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Giovanni Pierluigi da PALESTRINA (c.1525-1594)
Third Book of Lamentations: In Coena Domini (Maundy Thursday) [26:49]; In Parasceve (Good Friday) [24:41]; Sabbato Sancto (Holy Saturday) [27:17]
Choir of Westminster Cathedral/ Martin Baker rec. 10-12, 14 July 2006, Westminster Cathedral, London. DDD
HYPERION CDA 67610 [79:16]


This excellent CD contains three groups of settings from the Lamentations of Jeremiah, which are part of the Roman liturgy for Holy Week, at the end of which comes the Triduum: Maundy Thursday (Coena Domini), Good Friday (Parasceve) and Holy Saturday (Sabbatum Sanctum). Typically this liturgy is varied, complex  and unusually rich, with material drawn from the Old and New Testaments, various responsories, antiphons and special prayers and ceremonies. These include the Tenebrae, which reach a climax during the ‘Benedictus’ at Lauds, when (church) candles are progressively extinguished. Lessons, lectiones, are usually based on biblical passages, reflections on such texts and/or extensive quotations from the Lamentations. Other ceremonies commenting on the events of Easter take place throughout this period with a huge store of texts from which composers were also able to choose in marking this holiest time of the year.

Palestrina made four complete Lamentations settings in all, of which this disc contains the third. In common with the others, the composer selected only a small portion of the Gospel narratives of the Passion. These are not only similar to the other three settings, but are also lectiones with reflective, sometimes melismatic interludes on the corresponding letters in Hebrew - aleph, beth, vau etc: they have symbolic meaning - that preface them. Polyphonic settings of unvarying texts coming before the lectiones themselves were also the norm; as were conventions for the closing exhortation of each lectio: ‘Ierusalem, Ierusalem convertere ad Dominum Deum tuum’.

An almost greater the challenge for composers than these rigorous conventions was to write music of such sombreness and unrelenting intensity that was nevertheless usable, accessible. The settings on this CD are, make no mistake, grave, slow and reflective. But Palestrina’s genius extends far beyond mere figurative melancholy. Yes, he uses some word painting; he underlines the pith and anger of the text. But it’s from the overall effect of grief in the music that its impact comes. To communicate this detachment, which must never hint at the maudlin or self-pitying, is the challenge of the performers. The Choir of Westminster Cathedral under Martin Baker are well up to the challenge; their approach is forceful and appropriately dignified and the CD can be recommended as a result.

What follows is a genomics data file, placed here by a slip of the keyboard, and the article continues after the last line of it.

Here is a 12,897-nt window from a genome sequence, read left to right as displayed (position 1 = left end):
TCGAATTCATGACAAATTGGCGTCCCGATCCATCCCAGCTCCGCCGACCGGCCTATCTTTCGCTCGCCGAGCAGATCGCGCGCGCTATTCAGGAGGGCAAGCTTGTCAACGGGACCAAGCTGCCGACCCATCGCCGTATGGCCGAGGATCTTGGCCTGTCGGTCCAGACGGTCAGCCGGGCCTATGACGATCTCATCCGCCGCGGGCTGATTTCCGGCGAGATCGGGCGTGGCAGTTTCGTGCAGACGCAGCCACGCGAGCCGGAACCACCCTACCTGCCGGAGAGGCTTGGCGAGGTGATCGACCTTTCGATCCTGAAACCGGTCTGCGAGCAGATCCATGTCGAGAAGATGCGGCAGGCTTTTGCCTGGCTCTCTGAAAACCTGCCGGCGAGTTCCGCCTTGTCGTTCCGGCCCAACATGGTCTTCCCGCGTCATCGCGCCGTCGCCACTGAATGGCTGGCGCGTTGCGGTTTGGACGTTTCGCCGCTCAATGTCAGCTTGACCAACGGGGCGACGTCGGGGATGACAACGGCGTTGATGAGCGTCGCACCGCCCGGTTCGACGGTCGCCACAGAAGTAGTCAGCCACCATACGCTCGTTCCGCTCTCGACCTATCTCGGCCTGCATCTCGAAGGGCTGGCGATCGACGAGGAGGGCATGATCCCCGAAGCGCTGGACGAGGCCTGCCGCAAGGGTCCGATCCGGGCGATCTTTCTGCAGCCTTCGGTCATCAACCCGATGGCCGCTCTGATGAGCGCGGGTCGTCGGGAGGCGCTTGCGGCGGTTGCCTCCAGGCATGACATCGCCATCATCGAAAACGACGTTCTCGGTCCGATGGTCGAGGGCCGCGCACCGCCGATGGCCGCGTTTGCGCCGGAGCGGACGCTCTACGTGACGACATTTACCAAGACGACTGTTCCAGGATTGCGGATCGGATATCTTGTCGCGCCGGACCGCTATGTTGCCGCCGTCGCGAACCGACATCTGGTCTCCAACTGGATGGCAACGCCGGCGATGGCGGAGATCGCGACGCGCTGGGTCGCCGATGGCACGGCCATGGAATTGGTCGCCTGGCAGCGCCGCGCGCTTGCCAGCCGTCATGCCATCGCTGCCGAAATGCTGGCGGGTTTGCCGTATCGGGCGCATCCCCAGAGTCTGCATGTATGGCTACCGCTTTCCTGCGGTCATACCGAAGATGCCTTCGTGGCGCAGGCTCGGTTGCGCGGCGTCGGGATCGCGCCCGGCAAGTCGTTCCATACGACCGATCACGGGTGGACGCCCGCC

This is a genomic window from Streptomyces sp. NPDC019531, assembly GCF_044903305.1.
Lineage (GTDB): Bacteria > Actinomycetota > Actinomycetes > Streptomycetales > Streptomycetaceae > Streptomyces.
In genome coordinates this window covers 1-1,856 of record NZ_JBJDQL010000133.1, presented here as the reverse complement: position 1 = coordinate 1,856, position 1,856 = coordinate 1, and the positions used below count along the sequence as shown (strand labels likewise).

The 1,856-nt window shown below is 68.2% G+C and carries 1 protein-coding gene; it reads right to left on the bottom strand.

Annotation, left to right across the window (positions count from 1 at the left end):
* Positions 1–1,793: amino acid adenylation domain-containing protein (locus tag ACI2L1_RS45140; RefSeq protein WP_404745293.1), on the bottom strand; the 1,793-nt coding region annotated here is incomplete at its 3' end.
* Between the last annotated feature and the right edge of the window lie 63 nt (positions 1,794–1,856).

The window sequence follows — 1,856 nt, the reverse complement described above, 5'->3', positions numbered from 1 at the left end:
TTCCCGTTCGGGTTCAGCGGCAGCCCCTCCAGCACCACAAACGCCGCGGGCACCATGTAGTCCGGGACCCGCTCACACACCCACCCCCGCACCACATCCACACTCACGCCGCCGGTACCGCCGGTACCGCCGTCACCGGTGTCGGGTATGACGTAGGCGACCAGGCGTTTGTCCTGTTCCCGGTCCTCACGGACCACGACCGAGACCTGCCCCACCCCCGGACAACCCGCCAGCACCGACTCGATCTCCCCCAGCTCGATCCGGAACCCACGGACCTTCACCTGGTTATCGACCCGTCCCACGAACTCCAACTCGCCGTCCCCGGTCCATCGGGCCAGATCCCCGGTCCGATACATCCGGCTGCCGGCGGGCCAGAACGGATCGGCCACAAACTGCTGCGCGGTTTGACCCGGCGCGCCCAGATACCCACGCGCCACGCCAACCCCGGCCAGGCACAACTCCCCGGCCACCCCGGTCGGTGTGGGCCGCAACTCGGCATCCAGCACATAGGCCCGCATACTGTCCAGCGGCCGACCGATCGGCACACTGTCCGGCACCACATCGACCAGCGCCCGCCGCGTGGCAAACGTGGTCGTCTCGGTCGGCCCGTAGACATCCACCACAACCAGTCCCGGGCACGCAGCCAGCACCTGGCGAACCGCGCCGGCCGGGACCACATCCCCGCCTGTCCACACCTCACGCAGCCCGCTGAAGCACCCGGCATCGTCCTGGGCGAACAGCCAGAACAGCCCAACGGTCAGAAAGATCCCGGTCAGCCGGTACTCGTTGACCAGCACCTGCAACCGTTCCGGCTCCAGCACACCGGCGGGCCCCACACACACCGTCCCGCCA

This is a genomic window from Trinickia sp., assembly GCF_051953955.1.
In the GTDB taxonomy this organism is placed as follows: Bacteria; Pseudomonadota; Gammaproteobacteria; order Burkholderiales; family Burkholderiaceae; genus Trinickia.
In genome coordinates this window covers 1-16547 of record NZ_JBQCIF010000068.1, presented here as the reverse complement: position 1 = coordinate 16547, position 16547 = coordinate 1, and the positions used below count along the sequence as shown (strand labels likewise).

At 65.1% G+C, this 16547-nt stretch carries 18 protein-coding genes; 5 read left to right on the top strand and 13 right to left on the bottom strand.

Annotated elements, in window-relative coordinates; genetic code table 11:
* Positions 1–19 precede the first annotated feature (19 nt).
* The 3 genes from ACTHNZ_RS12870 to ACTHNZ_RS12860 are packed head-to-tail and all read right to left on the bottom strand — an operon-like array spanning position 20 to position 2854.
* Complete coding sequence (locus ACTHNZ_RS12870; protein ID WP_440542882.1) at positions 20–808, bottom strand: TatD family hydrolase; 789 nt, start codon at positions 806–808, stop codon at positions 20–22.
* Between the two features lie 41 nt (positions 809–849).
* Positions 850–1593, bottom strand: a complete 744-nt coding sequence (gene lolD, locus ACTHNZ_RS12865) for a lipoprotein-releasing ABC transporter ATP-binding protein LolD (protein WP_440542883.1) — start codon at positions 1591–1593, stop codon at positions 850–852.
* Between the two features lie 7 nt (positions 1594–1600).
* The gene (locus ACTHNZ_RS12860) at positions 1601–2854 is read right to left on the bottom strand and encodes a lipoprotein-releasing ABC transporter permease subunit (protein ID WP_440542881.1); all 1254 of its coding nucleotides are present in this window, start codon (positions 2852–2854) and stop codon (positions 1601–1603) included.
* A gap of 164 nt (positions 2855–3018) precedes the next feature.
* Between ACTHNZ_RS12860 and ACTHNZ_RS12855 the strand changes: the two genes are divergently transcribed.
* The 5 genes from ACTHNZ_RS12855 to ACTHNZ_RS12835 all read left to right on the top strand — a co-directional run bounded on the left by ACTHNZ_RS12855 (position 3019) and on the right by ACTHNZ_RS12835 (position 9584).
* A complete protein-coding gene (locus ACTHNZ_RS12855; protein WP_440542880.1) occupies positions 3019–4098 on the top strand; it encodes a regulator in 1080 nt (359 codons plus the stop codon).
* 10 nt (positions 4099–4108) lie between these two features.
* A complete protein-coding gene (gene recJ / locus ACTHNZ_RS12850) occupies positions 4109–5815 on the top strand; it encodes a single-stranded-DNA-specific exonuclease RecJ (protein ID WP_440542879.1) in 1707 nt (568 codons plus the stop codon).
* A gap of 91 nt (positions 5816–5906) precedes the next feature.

A composer as familiar as Palestrina with the musical pitfalls of a somewhat restrictive text, who yet possessed the great imagination that he did was able to produce music of power and resonance in his Lamentations. He achieved this by using a rich harmonic palette, original melodic developments and by making full use of those elements (referred to above) external to the essence of the liturgy: there is a noticeable contrast between the story of the text on the one hand, and its atmosphere as conveyed by the sentences surrounding the lectiones and acting as commentary on the other. It’s a relief pointed up by the difference between homophony and polyphony. The articulation of ‘Vau’ (Hebrew ‘W’) for example is plain and makes an interesting contrast with the rest of Lectio II.

The approach of the forty-some strong Westminster Cathedral Choir is as though they entered their sessions with the weight of the world on their shoulders, then let the music do what it must. Nothing unduly melancholy; certainly nothing depressed. Just sincere, evenly paced; never understated nor yet lacking in spirit. It’s singing of power, restraint - yet singing that bears lucid witness to the seriousness of this period of the church year. Organic, united without being uniform, the wholeness is persuasive, though never so crystalline and transparent as would be an equivalent performance by the Tallis Scholars, for example. 

Each of the three Lamentations on this disc has three lectiones; each lasts between seven and ten minutes; but they are no miniatures. Nor does the Westminster Choir’s approach give the feeling of having either condensed their range or stretched them unduly for easier impact. They are sung with plainness, clarity, conviction and trenchancy. It’s music with a searing purpose and tone benefiting from a performance assembled carefully and intelligently. 

Mark Sealey




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Seen & Heard
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